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This Day in Dodgers History: Walter O’Malley Passes Away

Baseball lost a true pioneer on this day in 1979.

UNSPECIFIED - 1953: Brooklyn Dodgers owner Walter O'Malley and manager Walter Alston photographed in November 1953. (Photo by Greene Photography/Sports Studio Photos/Getty Images)

In recent decades, the subject of Dodgers ownership has been a rather checkered one. For a long stretch, the negligence of Fox and more egregiously Frank McCourt resulted in mediocrity on the field and eventual backlash from the fans. From 2012 to the present, the Guggenheim Group has brought the Dodgers back to perennial relevance and popularity with fans. (Albeit not without some detractors.)

For many decades, the quality of Dodger ownership was hardly (if at all) in doubt under Walter O’Malley. Born to an Irish-American family in the Bronx in 1903, O’Malley’s long tenure with the Dodgers started when he became a minority owner in 1944. Six years later, he became the primary owner at a time when the Brooklyn franchise was beginning to win, but still lagged behind their intra-city rivals the Yankees and the Giants. 

O’Malley proceeded to modernize the Dodgers franchise and turn “Dem Bums” into a perennial winner, after decades of mediocrity. They won pennants in 1952, 1953, 1955, and 1956, finally claiming their first World Series title in 1955. However, a confluence of factors (chiefly the flight of much of Brooklyn’s population to newly created suburbs) led him to move the Dodgers out west to Los Angeles in 1958, while the Giants went to San Francisco to complete MLB’s de facto “manifest destiny.” 

While many in Brooklyn were devastated to lose the franchise that shaped its cultural identity, Los Angeles was just as eager to welcome their first major league team. O’Malley continued to ensure the team continued its consistently great play on the West Coast, which they did resoundingly for the next two decades. They won seven pennants and three championships, with a seemingly endless parade of elite talent. O’Malley also ensured stability was the key to the team’s success, keeping stalwarts like manager Walter Alston, general manager Buzzie Bavasi and announcer Vin Scully year after year. 

Sadly, O’Malley’s time came to an end on Thursday, August 9, 1979 from congestive heart failure at the Mayo Clinic in Rochester, Minnesota. It was a culmination of failing health for him throughout the decade, starting with abdominal surgery in 1970 and multiple visits for lung and and open heart surgery in 1977 and 1978. His passing came just a month after his wife Kay died on July 12. The franchise was thus handed down to his children Peter and Therese

His death prompted an outpouring of remembrance from major names across baseball. Commissioner Bowie Kuhn, Detroit Tigers owner John E. Fetzer, former New York City Mayor Robert Wagner, Giants owner Horace Stoneham, and Angels owner Gene Autry praised his outsized role in shaping baseball. Flags across Los Angeles County were lowered at half-mast, and the Olympic torch at the L.A. Coliseum was lighted in his memory.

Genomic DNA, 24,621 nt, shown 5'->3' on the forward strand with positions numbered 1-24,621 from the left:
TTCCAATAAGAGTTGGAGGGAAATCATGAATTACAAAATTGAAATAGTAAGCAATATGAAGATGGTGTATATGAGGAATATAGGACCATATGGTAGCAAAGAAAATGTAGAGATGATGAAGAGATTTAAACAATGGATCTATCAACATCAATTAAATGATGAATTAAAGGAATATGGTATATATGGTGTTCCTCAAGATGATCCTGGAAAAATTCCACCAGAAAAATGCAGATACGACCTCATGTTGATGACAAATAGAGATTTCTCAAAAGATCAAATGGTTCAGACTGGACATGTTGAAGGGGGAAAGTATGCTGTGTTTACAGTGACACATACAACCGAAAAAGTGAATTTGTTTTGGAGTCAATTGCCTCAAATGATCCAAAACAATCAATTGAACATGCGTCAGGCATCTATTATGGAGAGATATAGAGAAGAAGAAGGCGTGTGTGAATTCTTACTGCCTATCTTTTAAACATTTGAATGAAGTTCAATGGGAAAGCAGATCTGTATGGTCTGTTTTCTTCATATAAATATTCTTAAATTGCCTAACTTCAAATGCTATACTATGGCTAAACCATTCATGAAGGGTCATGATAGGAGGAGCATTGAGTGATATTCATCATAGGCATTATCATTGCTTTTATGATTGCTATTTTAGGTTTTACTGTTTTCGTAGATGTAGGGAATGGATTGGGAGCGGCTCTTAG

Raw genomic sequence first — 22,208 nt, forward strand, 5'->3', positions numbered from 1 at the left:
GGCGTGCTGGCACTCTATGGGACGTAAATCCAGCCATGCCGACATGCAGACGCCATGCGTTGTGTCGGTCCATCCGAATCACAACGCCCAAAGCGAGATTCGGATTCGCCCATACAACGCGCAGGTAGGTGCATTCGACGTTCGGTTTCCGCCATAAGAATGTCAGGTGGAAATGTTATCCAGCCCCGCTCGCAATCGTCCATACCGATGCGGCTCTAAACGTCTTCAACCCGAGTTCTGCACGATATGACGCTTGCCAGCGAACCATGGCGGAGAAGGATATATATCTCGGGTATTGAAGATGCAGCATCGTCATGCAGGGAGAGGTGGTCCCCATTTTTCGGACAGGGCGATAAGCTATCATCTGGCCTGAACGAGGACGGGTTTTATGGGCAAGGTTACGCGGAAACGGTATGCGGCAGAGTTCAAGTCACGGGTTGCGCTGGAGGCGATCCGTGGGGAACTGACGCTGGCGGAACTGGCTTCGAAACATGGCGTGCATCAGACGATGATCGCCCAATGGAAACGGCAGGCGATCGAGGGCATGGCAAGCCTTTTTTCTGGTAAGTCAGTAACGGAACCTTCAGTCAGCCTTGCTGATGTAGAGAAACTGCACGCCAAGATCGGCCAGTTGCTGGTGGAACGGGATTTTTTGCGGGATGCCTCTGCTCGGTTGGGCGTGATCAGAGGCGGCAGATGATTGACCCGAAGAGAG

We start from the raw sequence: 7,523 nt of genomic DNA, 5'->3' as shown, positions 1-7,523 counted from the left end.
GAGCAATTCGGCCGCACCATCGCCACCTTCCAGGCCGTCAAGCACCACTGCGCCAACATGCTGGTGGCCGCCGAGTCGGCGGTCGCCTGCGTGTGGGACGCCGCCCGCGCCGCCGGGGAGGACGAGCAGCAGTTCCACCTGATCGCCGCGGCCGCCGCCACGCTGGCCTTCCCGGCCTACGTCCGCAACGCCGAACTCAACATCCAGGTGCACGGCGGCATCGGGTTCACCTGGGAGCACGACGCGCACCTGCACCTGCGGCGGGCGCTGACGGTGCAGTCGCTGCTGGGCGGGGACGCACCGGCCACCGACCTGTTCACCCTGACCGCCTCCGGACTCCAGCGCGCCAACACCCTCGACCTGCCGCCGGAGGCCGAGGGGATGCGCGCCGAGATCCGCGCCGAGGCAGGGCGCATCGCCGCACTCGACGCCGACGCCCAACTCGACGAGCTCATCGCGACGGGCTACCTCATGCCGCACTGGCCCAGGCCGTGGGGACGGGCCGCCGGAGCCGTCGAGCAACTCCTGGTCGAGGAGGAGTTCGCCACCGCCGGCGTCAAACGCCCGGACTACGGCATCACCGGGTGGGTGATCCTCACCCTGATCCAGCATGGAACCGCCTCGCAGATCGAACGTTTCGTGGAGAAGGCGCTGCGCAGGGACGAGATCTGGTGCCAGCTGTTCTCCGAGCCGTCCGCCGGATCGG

O’Malley’s legacy in Los Angeles remains a largely uncontested one. In Brooklyn…not so much. For many years, Brooklynites frequently compared him to Joseph Stalin and Adolf Hitler, and some still resent him for the move today. There are also detractors who believe he was hardly a visionary of California baseball, as MLB expansion in the west had been talked about for decades. They saw him as only capitalizing on the inevitable in order to make money. 

Nonetheless, O’Malley was rightfully inducted into the Baseball Hall of Fame posthumously in 2008. Before that, he was ranked highly in ABC Sports and The Sporting News in their respective lists of the most influential sports figures of the 20th century. Such recognition is warranted, as he definitively transformed the Dodgers from an also-ran into one of the most prestigious franchises in the history of sports. 

Today, as the Dodgers barrel to their unprecedented seventh straight postseason appearance (and hopefully much more), it’s safe to say the franchise is in its steadiest ownership hands in a long time under the Guggenheim Group. But there wouldn’t be a proud legacy for them to reclaim had that legacy not been forged first by Walter O’Malley. He may be four decades gone, but the royalty and tradition of the Los Angeles Dodgers brand he perfected lives on.

Written by Marshall Garvey

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  1. The Dodgers were so slow to join the new era of baseball after 1988. It wasn’t until 2012 that they finally got a legitimate ownership to fit the times we’re living in in sports. So many wasted years and what ifs before that

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